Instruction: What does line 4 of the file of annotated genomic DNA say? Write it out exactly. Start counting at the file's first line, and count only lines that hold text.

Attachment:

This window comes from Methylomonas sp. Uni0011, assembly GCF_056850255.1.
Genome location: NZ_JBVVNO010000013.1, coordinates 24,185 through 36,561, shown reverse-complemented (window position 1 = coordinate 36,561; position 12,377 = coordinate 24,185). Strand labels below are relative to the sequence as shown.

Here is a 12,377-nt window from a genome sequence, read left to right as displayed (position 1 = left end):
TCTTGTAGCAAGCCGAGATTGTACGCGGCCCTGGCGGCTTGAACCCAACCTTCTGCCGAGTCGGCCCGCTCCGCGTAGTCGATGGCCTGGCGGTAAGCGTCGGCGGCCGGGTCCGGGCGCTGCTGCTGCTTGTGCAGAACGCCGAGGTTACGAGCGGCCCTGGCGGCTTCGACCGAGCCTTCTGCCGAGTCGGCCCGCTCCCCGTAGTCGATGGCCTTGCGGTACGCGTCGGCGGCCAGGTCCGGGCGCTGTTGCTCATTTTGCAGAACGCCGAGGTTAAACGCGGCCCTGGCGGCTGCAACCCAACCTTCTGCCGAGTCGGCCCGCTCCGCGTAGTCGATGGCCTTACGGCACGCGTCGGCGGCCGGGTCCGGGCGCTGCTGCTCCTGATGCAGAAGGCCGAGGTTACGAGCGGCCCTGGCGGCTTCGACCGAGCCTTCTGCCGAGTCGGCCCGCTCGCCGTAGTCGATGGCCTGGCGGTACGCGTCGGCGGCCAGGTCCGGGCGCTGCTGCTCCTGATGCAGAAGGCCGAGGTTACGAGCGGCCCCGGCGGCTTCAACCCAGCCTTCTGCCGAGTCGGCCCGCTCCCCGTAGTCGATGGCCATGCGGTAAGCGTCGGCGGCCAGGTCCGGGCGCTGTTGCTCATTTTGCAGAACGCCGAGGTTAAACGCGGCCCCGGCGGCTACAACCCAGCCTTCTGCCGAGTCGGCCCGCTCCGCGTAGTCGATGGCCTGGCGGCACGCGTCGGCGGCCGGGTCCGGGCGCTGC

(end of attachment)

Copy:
TCTTGTAGCAAGCCGAGATTGTACGCGGCCCTGGCGGCTTGAACCCAACCTTCTGCCGAGTCGGCCCGCTCCGCGTAGTCGATGGCCTGGCGGTAAGCGTCGGCGGCCGGGTCCGGGCGCTGCTGCTGCTTGTGCAGAACGCCGAGGTTACGAGCGGCCCTGGCGGCTTCGACCGAGCCTTCTGCCGAGTCGGCCCGCTCCCCGTAGTCGATGGCCTTGCGGTACGCGTCGGCGGCCAGGTCCGGGCGCTGTTGCTCATTTTGCAGAACGCCGAGGTTAAACGCGGCCCTGGCGGCTGCAACCCAACCTTCTGCCGAGTCGGCCCGCTCCGCGTAGTCGATGGCCTTACGGCACGCGTCGGCGGCCGGGTCCGGGCGCTGCTGCTCCTGATGCAGAAGGCCGAGGTTACGAGCGGCCCTGGCGGCTTCGACCGAGCCTTCTGCCGAGTCGGCCCGCTCGCCGTAGTCGATGGCCTGGCGGTACGCGTCGGCGGCCAGGTCCGGGCGCTGCTGCTCCTGATGCAGAAGGCCGAGGTTACGAGCGGCCCCGGCGGCTTCAACCCAGCCTTCTGCCGAGTCGGCCCGCTCCCCGTAGTCGATGGCCATGCGGTAAGCGTCGGCGGCCAGGTCCGGGCGCTGTTGCTCATTTTGCAGAACGCCGAGGTTAAACGCGGCCCCGGCGGCTACAACCCAGCCTTCTGCCGAGTCGGCCCGCTCCGCGTAGTCGATGGCCTGGCGGCACGCGTCGGCGGCCGGGTCCGGGCGCTGC